Can you imagine having an electric guitar named after you? An instrument that artists all over the world use to create musical harmonies in genres from pop and rock to jazz and the blues, and even classical compositions. Can you imagine so many people making music with your namesake?
Les Paul certainly could; in fact, he dreamed of putting his stamp on the music industry from a very young age. Les Paul is well known as a talented singer, songwriter, and guitarist — and lesser known as the inventor of the neck-worn harmonica holder and the looping technique so many guitarists use.
He played jazz, country, and blues music throughout his career; and his brilliant inventions changed the way we play, record, and produce sound. As a tribute to the great Les Paul, we detail his life and music below.
Les Paul’s Personal Life
Les Paul was born with the name Lester William Polsfuss in Waukesha, Wisconsin in 1915 — later in his life, he took the stage name, Les Paul.
In 1943, Paul was drafted into the US Army, where he served in the Armed Forces Radio Network. He performed with artists like The Andrews Sisters, Bing Crosby, and jazz pioneer Django Reinhardt — a musician he especially admired. After WWII, the two became good friends, and Reinhardt undoubtedly influenced Paul’s musical style and compositions.
Paul married country-western singer Mary Ford in 1949, and the two produced several hit songs together — they even had their own television show. The couple divorced in 1964, but their impact on the music industry didn’t fade; the songs they produced together went on to influence many musicians after their time.
Even after he split from his wife, Les Paul continued to wow audiences on stage with his musical talent. He truly loved entertaining, and sharing his music with the world. He performed well into his elder years, and it’s said that he was still playing for audiences in New York just a few weeks before he passed away, at the age of 94.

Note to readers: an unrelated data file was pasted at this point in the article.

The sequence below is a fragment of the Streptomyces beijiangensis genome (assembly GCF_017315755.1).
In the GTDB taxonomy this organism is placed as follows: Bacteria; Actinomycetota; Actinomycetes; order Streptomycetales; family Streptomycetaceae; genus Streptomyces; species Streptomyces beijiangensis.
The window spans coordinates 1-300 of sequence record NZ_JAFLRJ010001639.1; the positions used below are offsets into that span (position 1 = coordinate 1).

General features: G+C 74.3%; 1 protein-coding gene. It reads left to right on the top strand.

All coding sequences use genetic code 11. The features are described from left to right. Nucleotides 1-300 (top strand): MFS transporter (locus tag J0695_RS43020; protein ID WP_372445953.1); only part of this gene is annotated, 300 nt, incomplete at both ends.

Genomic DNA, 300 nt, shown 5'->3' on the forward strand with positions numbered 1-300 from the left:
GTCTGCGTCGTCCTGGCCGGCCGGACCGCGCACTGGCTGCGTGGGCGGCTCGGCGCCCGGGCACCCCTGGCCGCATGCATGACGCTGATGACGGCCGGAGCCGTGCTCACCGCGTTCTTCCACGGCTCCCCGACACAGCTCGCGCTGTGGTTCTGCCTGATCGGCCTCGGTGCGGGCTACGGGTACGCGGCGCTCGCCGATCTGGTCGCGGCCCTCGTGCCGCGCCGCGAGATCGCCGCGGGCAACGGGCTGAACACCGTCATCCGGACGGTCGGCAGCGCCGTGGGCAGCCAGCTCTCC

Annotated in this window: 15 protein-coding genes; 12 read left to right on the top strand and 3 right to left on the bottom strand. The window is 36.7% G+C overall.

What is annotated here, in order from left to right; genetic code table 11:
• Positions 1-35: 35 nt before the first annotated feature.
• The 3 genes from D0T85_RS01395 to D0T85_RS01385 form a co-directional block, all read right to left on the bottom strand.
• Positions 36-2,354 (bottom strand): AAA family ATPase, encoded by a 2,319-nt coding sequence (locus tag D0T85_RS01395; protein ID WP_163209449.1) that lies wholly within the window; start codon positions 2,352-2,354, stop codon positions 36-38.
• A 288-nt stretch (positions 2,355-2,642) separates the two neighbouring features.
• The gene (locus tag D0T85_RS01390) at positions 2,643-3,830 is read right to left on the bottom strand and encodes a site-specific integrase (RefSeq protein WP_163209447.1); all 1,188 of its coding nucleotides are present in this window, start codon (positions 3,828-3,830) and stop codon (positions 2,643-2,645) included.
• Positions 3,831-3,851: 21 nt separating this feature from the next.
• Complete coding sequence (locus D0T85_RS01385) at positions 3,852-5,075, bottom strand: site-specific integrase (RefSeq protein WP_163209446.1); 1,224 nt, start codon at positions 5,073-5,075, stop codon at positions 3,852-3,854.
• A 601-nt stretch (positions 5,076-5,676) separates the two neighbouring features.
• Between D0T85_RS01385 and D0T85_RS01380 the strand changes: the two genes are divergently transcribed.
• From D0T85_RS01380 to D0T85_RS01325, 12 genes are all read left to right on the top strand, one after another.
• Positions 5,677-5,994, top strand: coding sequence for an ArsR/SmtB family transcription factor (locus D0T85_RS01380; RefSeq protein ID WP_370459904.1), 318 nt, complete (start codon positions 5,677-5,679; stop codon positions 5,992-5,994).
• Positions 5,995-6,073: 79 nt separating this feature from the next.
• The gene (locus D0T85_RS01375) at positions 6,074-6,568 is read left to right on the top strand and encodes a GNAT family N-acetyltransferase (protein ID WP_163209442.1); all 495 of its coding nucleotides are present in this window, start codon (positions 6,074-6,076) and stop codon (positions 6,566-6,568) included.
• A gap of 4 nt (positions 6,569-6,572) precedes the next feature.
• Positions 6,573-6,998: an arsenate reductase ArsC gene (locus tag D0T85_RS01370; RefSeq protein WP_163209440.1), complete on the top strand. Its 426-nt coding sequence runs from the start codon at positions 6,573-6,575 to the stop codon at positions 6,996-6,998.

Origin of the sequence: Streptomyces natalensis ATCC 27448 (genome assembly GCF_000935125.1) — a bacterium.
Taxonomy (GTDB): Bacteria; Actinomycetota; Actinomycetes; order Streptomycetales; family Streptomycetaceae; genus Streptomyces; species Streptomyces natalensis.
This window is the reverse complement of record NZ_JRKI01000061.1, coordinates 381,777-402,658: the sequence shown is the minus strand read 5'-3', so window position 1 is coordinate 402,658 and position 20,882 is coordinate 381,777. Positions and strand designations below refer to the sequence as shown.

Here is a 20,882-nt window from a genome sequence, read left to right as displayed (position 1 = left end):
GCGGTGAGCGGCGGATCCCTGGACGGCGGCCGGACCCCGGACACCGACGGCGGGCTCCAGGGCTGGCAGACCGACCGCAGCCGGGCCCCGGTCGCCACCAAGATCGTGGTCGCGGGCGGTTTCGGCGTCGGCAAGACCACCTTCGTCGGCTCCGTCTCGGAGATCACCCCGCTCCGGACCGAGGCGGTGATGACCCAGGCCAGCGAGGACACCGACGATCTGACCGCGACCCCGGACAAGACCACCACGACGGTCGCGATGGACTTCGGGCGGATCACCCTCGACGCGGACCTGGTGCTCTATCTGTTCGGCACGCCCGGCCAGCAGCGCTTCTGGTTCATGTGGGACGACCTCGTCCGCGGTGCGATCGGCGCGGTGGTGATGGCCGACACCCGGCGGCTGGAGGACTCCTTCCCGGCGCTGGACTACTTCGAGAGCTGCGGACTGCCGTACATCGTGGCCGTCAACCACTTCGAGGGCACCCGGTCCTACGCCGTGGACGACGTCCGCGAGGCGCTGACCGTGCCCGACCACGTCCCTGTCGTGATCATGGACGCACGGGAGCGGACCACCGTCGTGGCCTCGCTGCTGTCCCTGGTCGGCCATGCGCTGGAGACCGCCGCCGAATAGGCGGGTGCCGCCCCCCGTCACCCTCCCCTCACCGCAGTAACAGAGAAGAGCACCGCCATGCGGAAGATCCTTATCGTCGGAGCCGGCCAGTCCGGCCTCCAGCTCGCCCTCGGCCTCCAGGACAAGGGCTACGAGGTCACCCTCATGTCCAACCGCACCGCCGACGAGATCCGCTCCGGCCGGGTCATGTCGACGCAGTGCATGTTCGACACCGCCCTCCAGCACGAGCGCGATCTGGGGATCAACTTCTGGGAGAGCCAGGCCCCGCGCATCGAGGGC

Les Paul’s Music Career
Paul’s music career started young, when he began learning the harmonica at 8 years old. He tried his hand at piano, and later switched to learning guitar. During his childhood exploration into music, he invented a harmonica holder that would sit around his neck, so he could play the harmonica hands-free while playing along with his guitar. Today, the neck-worn harmonica holder is still manufactured using his design.
Paul began performing semi-professionally as a guitarist, harmonica player, and country music singer (a triple entertainer!) by the time he was 13. At this time, he was playing at local venues. In an effort to help more people hear him, he amplified his acoustic guitar by wiring a phonograph needle to it, and connecting that needle to radio speakers. With his passion and innovative mind, in his teen years, Paul managed to create his very own solid body electric guitar.
People quickly recognized Paul’s talent and his potential, and he didn’t find it hard to make friends in the music world. In his earlier years, Paul began playing with Rube Tronson’s Texas Cowboys. Shortly after dropping out of high school, he joined Sunny Joe Wolverton’s Radio Band. In 1934 he moved to Chicago, where he performed on radio, his music reaching the ears of people all over the city.
In 1936, he released his first two records — which were credited to his hillbilly alter ego, named Rhubarb Red. It was during this time, as he accompanied various bands in the beginning of his career, that he took the stage named Les Paul.
How His Music and Career Evolved
In Paul’s early days, he performed in character, as the hillbilly singer Rhubarb Red. After the release of his first two records, Paul formed a trio with Jim Atkins and Ernie “Darius” Newton in 1937. In 1938, they packed up their gear and left Chicago to head to New York. There, the trio was featured on Fred Waring’s Pennsylvanians radio show.